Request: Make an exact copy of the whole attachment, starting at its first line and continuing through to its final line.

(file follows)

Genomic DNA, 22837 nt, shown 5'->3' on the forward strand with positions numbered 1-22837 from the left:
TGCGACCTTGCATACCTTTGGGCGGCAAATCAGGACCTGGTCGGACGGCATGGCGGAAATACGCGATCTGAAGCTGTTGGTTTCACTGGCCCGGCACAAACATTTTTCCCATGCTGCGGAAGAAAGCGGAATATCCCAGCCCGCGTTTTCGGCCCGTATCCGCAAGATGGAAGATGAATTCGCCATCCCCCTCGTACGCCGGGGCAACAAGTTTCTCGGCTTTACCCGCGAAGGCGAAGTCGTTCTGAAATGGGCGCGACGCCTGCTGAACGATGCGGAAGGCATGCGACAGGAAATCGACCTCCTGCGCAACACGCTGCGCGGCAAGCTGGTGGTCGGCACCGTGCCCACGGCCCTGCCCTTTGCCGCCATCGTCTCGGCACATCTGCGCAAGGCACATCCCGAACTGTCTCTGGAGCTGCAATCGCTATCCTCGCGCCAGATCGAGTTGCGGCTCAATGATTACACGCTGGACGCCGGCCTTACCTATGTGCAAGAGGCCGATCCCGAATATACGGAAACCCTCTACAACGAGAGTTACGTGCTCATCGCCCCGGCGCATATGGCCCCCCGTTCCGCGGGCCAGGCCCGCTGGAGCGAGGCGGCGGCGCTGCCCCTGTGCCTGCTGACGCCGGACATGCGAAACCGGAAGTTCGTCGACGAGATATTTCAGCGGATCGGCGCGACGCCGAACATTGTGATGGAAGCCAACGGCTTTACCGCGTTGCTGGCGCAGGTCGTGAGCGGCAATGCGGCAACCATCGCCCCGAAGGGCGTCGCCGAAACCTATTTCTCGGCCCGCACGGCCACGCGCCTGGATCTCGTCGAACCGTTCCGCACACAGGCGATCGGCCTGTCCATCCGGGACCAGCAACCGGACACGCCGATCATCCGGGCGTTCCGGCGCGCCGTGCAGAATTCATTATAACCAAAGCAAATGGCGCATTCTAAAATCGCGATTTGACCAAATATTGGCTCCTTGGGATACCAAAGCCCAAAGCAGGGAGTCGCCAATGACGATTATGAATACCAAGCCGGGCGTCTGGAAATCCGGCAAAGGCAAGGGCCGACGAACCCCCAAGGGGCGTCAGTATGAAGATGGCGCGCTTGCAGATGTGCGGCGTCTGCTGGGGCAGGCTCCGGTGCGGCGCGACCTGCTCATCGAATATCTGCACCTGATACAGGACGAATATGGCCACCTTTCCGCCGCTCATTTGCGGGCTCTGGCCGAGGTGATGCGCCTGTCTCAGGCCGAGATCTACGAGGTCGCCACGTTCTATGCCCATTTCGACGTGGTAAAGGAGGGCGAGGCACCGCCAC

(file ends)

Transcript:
Genomic DNA, 22837 nt, shown 5'->3' on the forward strand with positions numbered 1-22837 from the left:
TGCGACCTTGCATACCTTTGGGCGGCAAATCAGGACCTGGTCGGACGGCATGGCGGAAATACGCGATCTGAAGCTGTTGGTTTCACTGGCCCGGCACAAACATTTTTCCCATGCTGCGGAAGAAAGCGGAATATCCCAGCCCGCGTTTTCGGCCCGTATCCGCAAGATGGAAGATGAATTCGCCATCCCCCTCGTACGCCGGGGCAACAAGTTTCTCGGCTTTACCCGCGAAGGCGAAGTCGTTCTGAAATGGGCGCGACGCCTGCTGAACGATGCGGAAGGCATGCGACAGGAAATCGACCTCCTGCGCAACACGCTGCGCGGCAAGCTGGTGGTCGGCACCGTGCCCACGGCCCTGCCCTTTGCCGCCATCGTCTCGGCACATCTGCGCAAGGCACATCCCGAACTGTCTCTGGAGCTGCAATCGCTATCCTCGCGCCAGATCGAGTTGCGGCTCAATGATTACACGCTGGACGCCGGCCTTACCTATGTGCAAGAGGCCGATCCCGAATATACGGAAACCCTCTACAACGAGAGTTACGTGCTCATCGCCCCGGCGCATATGGCCCCCCGTTCCGCGGGCCAGGCCCGCTGGAGCGAGGCGGCGGCGCTGCCCCTGTGCCTGCTGACGCCGGACATGCGAAACCGGAAGTTCGTCGACGAGATATTTCAGCGGATCGGCGCGACGCCGAACATTGTGATGGAAGCCAACGGCTTTACCGCGTTGCTGGCGCAGGTCGTGAGCGGCAATGCGGCAACCATCGCCCCGAAGGGCGTCGCCGAAACCTATTTCTCGGCCCGCACGGCCACGCGCCTGGATCTCGTCGAACCGTTCCGCACACAGGCGATCGGCCTGTCCATCCGGGACCAGCAACCGGACACGCCGATCATCCGGGCGTTCCGGCGCGCCGTGCAGAATTCATTATAACCAAAGCAAATGGCGCATTCTAAAATCGCGATTTGACCAAATATTGGCTCCTTGGGATACCAAAGCCCAAAGCAGGGAGTCGCCAATGACGATTATGAATACCAAGCCGGGCGTCTGGAAATCCGGCAAAGGCAAGGGCCGACGAACCCCCAAGGGGCGTCAGTATGAAGATGGCGCGCTTGCAGATGTGCGGCGTCTGCTGGGGCAGGCTCCGGTGCGGCGCGACCTGCTCATCGAATATCTGCACCTGATACAGGACGAATATGGCCACCTTTCCGCCGCTCATTTGCGGGCTCTGGCCGAGGTGATGCGCCTGTCTCAGGCCGAGATCTACGAGGTCGCCACGTTCTATGCCCATTTCGACGTGGTAAAGGAGGGCGAGGCACCGCCAC